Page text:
We produce about 200 micrograms of steroid hormones daily, which are regarded as carcinogens. Extrapolation of carcinogenicity to such low levels as 1.6 micrograms is scientific nonsense, even if the biological tests were valid, which obviously was not the case.

California State Health Director, Dr. Kenneth Kizer, noted that giving up fruits and vegetables will surely result in more cases of cancer than would ever result from trace pesticide residues. Alar reduces the dropping of apples that rot on the ground and harbor pests, including molds. Molds on apples produce patulin, a suspected carcinogen. So that is the latest I have on that.

The NRDC declared on November 14, 1989, that “use of a chemical whenever the benefits outweigh the risks is absolutely anathema to the scientific community.”

Actually, we spend much of our lives taking actions in which the benefits outweigh the risks. Dr. Sanford Miller, a former director of the FDA Bureau of Foods, reportedly was quoted as saying in 1990, “The risk of pesticide residues to consumers is effectively zero. This is what some 14 scientific societies representing over 100,000 microbiologists, toxicologists and food scientists, said at the time of the ridiculous Alar scare."

Now, Dr. Richard H. Adamson, who is Director of the Division of Cancer Etiology of the National Cancer Institute, made the following statement on August 22, 1990: “At the present time, I am unaware of evidence that suggests that regulated and approved pesticide residues in food contribute to the total human cancer in the United States. Epidemiologic studies do suggest that certain herbicides and pesticides increase the risk for certain types of neoplasms in those persons who are heavily exposed to them, especially pesticide applicators,” as we have heard today.

Now, when DDT was banned, of course, the risk to farmworkers was greatly increased, because they switched to perithion, and that caused the deaths of several farmworkers, when DDT had never caused the death of a single worker.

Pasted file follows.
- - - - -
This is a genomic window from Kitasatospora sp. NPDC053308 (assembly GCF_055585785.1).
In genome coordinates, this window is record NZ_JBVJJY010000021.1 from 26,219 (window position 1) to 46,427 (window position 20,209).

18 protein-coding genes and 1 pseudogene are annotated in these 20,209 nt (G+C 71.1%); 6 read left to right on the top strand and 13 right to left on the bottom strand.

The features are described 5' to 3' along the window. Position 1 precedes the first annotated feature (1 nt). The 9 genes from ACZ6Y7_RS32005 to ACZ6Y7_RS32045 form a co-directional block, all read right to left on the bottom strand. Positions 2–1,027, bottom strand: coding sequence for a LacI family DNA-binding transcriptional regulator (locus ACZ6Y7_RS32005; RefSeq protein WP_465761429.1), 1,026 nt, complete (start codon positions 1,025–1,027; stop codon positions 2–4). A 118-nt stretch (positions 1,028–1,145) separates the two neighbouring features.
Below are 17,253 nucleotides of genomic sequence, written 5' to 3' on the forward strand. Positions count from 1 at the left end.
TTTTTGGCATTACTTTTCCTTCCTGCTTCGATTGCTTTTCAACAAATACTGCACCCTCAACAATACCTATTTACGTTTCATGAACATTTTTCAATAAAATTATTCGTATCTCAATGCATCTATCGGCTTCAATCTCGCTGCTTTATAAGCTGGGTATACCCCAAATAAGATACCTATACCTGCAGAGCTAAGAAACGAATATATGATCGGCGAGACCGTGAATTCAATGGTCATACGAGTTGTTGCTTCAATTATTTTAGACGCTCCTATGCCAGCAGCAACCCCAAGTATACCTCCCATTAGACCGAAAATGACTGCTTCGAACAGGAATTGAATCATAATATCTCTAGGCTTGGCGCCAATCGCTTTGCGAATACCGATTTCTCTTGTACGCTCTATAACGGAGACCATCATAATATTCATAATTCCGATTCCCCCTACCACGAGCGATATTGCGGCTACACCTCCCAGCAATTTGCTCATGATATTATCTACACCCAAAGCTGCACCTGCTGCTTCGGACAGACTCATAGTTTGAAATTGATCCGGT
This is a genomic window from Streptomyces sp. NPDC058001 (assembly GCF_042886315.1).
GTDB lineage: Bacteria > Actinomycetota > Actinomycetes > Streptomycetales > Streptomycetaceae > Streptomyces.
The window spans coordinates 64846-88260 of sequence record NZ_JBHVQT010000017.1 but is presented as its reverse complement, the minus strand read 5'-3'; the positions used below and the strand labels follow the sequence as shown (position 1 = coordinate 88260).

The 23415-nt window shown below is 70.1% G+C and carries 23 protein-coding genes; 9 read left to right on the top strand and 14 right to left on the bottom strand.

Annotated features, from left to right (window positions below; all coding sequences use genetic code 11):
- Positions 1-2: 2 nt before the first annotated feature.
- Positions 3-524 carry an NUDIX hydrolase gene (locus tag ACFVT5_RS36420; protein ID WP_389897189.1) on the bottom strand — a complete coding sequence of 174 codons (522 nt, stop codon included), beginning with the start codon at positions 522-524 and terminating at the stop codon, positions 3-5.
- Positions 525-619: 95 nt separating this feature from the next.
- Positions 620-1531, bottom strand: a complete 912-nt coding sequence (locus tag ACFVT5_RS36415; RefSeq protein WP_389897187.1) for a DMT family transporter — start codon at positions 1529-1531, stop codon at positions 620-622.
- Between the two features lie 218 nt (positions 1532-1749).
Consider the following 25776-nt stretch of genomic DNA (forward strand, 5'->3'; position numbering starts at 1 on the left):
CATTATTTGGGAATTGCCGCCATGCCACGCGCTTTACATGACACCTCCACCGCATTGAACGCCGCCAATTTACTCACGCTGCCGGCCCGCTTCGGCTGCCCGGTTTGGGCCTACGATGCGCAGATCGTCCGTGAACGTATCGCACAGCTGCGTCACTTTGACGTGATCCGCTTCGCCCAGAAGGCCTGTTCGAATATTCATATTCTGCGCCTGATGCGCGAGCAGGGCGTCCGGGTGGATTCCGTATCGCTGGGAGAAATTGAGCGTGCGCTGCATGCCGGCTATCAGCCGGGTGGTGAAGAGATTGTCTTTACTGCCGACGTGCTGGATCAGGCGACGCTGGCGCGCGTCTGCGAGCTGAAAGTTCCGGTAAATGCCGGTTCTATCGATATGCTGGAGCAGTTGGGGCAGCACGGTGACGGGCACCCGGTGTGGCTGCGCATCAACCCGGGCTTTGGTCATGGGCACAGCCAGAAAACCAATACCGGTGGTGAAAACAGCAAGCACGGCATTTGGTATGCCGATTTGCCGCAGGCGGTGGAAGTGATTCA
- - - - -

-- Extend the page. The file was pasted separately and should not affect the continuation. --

Age-adjusted mortality rates among white children, ages zero to 14 years, have decreased by 35 percent between 1973 and 1986. The rate of cancer deaths at all sites in 1973 was 5.6 per 100,000 in this age group. And in 1986, was 3.6 per 100,000.

The incidence rate for acute lymphocytic leukemia, which I am interested, increased between 1973 and 1980. But the mortality rate decreased from 1.4 in 1973 to 0.7 in 1986, possibly because of chemotherapy. Data are from the National Center for Health Statistics.

My conclusions regarding pesticide residues in foods are as follows:

Analysis of foods show that in most cases, pesticide residues were not detected, and in nearly all other cases, the residues were within tolerance limits. These findings show that the problem is a minor one, regardless of other circumstances.

A National Cancer Institute spokesperson stated he was unaware of evidence that suggested that pesticide residues in food contribute to the toll of human cancer in the United States, as I have just stated.

Third, various public health authorities agree that protection against cancer by fruits and vegetables outweighs any effects of pesticide residues.

Fourth, plant protectant chemicals-pesticides-make a second contribution to the prevention of cancer by destroying molds that produce carcinogens in foods, and that are found in organic foods.

The apple scare was based on mouse tests for UDMH that were unreliable, incomplete, and flawed by toxicity.

Finally, the public is highly sensitive to scare stories about food, and scientists should at all times try to supply authoritative information on this topic.

I am fully aware of the political implications that Congressman Stark mentioned this morning. But surely we must base our deci